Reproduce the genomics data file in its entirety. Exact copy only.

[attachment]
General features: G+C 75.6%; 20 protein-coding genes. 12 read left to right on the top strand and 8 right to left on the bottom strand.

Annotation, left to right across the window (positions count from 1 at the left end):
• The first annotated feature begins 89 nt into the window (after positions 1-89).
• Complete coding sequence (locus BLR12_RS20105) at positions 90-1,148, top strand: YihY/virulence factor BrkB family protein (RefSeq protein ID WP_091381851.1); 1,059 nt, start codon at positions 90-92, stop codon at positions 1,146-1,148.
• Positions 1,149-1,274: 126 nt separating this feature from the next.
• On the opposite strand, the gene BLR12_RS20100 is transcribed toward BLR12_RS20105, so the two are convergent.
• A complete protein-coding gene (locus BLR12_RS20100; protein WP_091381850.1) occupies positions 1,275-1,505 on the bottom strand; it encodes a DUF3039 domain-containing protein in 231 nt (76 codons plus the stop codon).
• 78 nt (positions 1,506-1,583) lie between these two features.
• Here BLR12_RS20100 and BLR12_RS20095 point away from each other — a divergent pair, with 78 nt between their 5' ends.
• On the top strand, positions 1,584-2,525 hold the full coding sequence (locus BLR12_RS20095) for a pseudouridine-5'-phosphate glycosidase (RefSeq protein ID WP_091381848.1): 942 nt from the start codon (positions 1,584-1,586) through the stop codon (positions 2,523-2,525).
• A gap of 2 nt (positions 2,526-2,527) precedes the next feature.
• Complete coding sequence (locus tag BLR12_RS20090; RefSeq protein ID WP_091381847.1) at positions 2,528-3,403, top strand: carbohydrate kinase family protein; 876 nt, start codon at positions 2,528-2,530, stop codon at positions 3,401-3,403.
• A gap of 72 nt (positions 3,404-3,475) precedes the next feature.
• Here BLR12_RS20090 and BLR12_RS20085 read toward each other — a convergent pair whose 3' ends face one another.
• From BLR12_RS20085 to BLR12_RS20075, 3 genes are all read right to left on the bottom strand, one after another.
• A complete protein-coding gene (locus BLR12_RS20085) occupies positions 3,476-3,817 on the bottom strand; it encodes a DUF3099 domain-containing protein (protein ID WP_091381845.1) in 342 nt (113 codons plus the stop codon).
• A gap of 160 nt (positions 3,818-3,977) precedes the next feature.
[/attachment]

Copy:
General features: G+C 75.6%; 20 protein-coding genes. 12 read left to right on the top strand and 8 right to left on the bottom strand.

Annotation, left to right across the window (positions count from 1 at the left end):
• The first annotated feature begins 89 nt into the window (after positions 1-89).
• Complete coding sequence (locus BLR12_RS20105) at positions 90-1,148, top strand: YihY/virulence factor BrkB family protein (RefSeq protein ID WP_091381851.1); 1,059 nt, start codon at positions 90-92, stop codon at positions 1,146-1,148.
• Positions 1,149-1,274: 126 nt separating this feature from the next.
• On the opposite strand, the gene BLR12_RS20100 is transcribed toward BLR12_RS20105, so the two are convergent.
• A complete protein-coding gene (locus BLR12_RS20100; protein WP_091381850.1) occupies positions 1,275-1,505 on the bottom strand; it encodes a DUF3039 domain-containing protein in 231 nt (76 codons plus the stop codon).
• 78 nt (positions 1,506-1,583) lie between these two features.
• Here BLR12_RS20100 and BLR12_RS20095 point away from each other — a divergent pair, with 78 nt between their 5' ends.
• On the top strand, positions 1,584-2,525 hold the full coding sequence (locus BLR12_RS20095) for a pseudouridine-5'-phosphate glycosidase (RefSeq protein ID WP_091381848.1): 942 nt from the start codon (positions 1,584-1,586) through the stop codon (positions 2,523-2,525).
• A gap of 2 nt (positions 2,526-2,527) precedes the next feature.
• Complete coding sequence (locus tag BLR12_RS20090; RefSeq protein ID WP_091381847.1) at positions 2,528-3,403, top strand: carbohydrate kinase family protein; 876 nt, start codon at positions 2,528-2,530, stop codon at positions 3,401-3,403.
• A gap of 72 nt (positions 3,404-3,475) precedes the next feature.
• Here BLR12_RS20090 and BLR12_RS20085 read toward each other — a convergent pair whose 3' ends face one another.
• From BLR12_RS20085 to BLR12_RS20075, 3 genes are all read right to left on the bottom strand, one after another.
• A complete protein-coding gene (locus BLR12_RS20085) occupies positions 3,476-3,817 on the bottom strand; it encodes a DUF3099 domain-containing protein (protein ID WP_091381845.1) in 342 nt (113 codons plus the stop codon).
• A gap of 160 nt (positions 3,818-3,977) precedes the next feature.